ISS: Space rocket declares emergency after launch - astronauts parachute out

Russian news agencies reported that booster rockets carrying the Soyuz MS-10 spacecraft on a mission headed for the International Space Station failed mid-air, forcing the crew to abort the flight and make the landing. A Reuters reporter who observed the launch from around 1 km away said it had gone smoothly in its initial stages and that the failure of the booster rockets must have occurred at higher altitude.

Relations between Moscow and Washington have sunk to post-Cold War lows over the crisis in Ukraine, the war in Syria and allegations of Russian meddling in the 2016 U.S. presidential vote, but Russia and the United States have maintained cooperation in space.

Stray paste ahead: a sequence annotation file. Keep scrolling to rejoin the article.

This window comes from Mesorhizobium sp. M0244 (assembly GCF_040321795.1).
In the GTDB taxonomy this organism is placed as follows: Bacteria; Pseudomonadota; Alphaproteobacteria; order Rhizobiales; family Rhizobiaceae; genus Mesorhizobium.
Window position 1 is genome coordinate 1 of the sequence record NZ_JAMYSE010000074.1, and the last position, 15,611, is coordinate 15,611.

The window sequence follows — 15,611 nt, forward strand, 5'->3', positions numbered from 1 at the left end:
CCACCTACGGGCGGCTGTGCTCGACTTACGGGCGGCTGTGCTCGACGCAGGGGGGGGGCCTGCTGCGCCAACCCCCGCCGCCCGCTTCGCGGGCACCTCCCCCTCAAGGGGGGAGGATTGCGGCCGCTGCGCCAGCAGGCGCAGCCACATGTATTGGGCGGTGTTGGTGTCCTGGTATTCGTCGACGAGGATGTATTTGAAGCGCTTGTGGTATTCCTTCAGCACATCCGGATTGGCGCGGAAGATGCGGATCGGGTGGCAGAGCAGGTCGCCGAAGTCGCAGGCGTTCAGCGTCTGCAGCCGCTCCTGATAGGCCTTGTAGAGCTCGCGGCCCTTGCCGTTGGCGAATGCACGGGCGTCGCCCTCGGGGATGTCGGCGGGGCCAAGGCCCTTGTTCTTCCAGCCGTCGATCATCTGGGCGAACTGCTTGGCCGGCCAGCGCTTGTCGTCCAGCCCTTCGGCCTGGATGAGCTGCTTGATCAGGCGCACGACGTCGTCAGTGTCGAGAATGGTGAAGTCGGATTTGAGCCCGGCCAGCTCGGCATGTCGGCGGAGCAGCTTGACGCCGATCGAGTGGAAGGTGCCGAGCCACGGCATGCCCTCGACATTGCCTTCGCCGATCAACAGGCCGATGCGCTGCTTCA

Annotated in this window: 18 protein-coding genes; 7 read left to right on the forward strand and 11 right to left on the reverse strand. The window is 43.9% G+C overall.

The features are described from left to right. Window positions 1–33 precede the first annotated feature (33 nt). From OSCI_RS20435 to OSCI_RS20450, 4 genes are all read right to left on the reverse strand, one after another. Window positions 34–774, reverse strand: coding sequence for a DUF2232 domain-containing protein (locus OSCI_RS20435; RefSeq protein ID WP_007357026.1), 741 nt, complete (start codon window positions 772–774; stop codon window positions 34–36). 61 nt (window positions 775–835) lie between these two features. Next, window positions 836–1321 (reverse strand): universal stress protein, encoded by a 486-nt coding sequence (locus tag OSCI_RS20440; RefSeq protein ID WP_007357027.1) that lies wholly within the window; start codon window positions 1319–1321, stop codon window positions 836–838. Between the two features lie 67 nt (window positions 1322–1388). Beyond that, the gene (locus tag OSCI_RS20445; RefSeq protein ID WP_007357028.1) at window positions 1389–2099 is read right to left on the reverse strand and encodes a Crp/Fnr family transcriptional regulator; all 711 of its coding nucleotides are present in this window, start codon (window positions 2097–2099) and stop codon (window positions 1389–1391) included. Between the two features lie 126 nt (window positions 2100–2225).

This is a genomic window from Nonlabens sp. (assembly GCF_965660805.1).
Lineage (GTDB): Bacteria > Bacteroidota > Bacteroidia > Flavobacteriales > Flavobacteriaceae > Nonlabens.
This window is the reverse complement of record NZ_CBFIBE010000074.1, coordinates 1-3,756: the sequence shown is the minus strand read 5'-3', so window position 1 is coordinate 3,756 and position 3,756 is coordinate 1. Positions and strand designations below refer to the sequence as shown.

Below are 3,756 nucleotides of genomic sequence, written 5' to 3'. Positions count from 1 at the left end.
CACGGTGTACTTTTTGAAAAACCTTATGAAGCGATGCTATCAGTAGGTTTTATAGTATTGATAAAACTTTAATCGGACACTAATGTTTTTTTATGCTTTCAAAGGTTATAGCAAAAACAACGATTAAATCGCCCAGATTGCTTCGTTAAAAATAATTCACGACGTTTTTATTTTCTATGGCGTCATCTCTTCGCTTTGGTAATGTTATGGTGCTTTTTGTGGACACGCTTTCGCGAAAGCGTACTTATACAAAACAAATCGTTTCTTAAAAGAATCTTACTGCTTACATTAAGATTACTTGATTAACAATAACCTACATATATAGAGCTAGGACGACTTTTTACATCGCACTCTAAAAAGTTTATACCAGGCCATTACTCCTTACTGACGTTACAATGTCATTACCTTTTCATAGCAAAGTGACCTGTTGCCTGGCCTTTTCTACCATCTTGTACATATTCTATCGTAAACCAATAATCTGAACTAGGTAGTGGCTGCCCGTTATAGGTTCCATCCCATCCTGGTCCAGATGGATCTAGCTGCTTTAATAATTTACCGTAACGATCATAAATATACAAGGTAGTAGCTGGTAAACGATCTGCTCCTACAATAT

An American astronaut and a Russian cosmonaut returned safely to Earth Thursday after a Russian booster rocket carrying them to the International Space Station failed shortly after launch. No information about the projected landing location or status of the crew were immediately available. The two were to arrive at the ISS about six hours after liftoff for a half-year stay.

"The crewmembers of Expedition 57 will continue work on hundreds of experiments in biology, biotechnology, physical science and Earth science aboard the International Space Station, humanity's only permanently occupied microgravity laboratory", NASA officials said in a statement. Soyuz is now the only means for crews to travel to and from the station, with commercial crew vehicles by Boeing and SpaceX not expected to be ready to enter service before the middle of 2019.

The Soyuz MS-10 spacecraft is seen moments after blastoff.